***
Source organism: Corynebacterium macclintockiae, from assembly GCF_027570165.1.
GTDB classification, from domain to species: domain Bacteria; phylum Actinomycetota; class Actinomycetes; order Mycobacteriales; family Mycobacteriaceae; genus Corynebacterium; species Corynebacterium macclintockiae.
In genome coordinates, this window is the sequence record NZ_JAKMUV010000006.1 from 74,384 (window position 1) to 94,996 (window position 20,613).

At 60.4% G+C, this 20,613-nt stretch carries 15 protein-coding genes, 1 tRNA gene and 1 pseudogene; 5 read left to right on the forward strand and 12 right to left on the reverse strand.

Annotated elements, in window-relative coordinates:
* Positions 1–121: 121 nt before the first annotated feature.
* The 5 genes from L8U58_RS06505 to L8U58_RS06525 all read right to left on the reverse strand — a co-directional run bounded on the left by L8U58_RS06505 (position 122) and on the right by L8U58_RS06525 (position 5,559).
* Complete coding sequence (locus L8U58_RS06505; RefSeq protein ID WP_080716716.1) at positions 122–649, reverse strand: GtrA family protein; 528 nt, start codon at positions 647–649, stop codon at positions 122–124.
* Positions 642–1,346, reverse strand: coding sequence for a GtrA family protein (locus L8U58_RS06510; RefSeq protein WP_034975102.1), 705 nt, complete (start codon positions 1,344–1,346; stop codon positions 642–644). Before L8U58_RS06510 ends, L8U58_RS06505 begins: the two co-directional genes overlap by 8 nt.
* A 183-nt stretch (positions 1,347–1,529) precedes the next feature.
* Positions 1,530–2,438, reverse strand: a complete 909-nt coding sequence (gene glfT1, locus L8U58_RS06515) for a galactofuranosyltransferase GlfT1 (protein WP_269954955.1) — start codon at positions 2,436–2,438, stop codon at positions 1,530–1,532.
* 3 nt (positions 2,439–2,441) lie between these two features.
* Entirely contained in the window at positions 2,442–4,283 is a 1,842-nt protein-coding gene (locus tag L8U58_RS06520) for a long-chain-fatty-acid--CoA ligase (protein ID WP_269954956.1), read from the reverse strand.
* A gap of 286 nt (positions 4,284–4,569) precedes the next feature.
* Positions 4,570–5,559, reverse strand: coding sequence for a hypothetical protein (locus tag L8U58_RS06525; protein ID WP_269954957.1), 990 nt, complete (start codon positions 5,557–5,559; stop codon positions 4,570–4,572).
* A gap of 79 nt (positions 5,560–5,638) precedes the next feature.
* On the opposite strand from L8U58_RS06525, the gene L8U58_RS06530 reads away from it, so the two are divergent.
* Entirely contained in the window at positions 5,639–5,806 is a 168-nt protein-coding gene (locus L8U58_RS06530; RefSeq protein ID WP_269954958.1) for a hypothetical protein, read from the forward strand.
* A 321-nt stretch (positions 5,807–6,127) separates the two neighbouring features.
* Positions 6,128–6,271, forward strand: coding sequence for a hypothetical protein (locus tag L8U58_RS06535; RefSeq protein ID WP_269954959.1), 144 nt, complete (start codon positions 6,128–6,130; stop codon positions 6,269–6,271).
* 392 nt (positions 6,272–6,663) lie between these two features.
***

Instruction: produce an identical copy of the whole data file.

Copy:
Source organism: Corynebacterium macclintockiae, from assembly GCF_027570165.1.
GTDB classification, from domain to species: domain Bacteria; phylum Actinomycetota; class Actinomycetes; order Mycobacteriales; family Mycobacteriaceae; genus Corynebacterium; species Corynebacterium macclintockiae.
In genome coordinates, this window is the sequence record NZ_JAKMUV010000006.1 from 74,384 (window position 1) to 94,996 (window position 20,613).

At 60.4% G+C, this 20,613-nt stretch carries 15 protein-coding genes, 1 tRNA gene and 1 pseudogene; 5 read left to right on the forward strand and 12 right to left on the reverse strand.

Annotated elements, in window-relative coordinates:
* Positions 1–121: 121 nt before the first annotated feature.
* The 5 genes from L8U58_RS06505 to L8U58_RS06525 all read right to left on the reverse strand — a co-directional run bounded on the left by L8U58_RS06505 (position 122) and on the right by L8U58_RS06525 (position 5,559).
* Complete coding sequence (locus L8U58_RS06505; RefSeq protein ID WP_080716716.1) at positions 122–649, reverse strand: GtrA family protein; 528 nt, start codon at positions 647–649, stop codon at positions 122–124.
* Positions 642–1,346, reverse strand: coding sequence for a GtrA family protein (locus L8U58_RS06510; RefSeq protein WP_034975102.1), 705 nt, complete (start codon positions 1,344–1,346; stop codon positions 642–644). Before L8U58_RS06510 ends, L8U58_RS06505 begins: the two co-directional genes overlap by 8 nt.
* A 183-nt stretch (positions 1,347–1,529) precedes the next feature.
* Positions 1,530–2,438, reverse strand: a complete 909-nt coding sequence (gene glfT1, locus L8U58_RS06515) for a galactofuranosyltransferase GlfT1 (protein WP_269954955.1) — start codon at positions 2,436–2,438, stop codon at positions 1,530–1,532.
* 3 nt (positions 2,439–2,441) lie between these two features.
* Entirely contained in the window at positions 2,442–4,283 is a 1,842-nt protein-coding gene (locus tag L8U58_RS06520) for a long-chain-fatty-acid--CoA ligase (protein ID WP_269954956.1), read from the reverse strand.
* A gap of 286 nt (positions 4,284–4,569) precedes the next feature.
* Positions 4,570–5,559, reverse strand: coding sequence for a hypothetical protein (locus tag L8U58_RS06525; protein ID WP_269954957.1), 990 nt, complete (start codon positions 5,557–5,559; stop codon positions 4,570–4,572).
* A gap of 79 nt (positions 5,560–5,638) precedes the next feature.
* On the opposite strand from L8U58_RS06525, the gene L8U58_RS06530 reads away from it, so the two are divergent.
* Entirely contained in the window at positions 5,639–5,806 is a 168-nt protein-coding gene (locus L8U58_RS06530; RefSeq protein ID WP_269954958.1) for a hypothetical protein, read from the forward strand.
* A 321-nt stretch (positions 5,807–6,127) separates the two neighbouring features.
* Positions 6,128–6,271, forward strand: coding sequence for a hypothetical protein (locus tag L8U58_RS06535; RefSeq protein ID WP_269954959.1), 144 nt, complete (start codon positions 6,128–6,130; stop codon positions 6,269–6,271).
* 392 nt (positions 6,272–6,663) lie between these two features.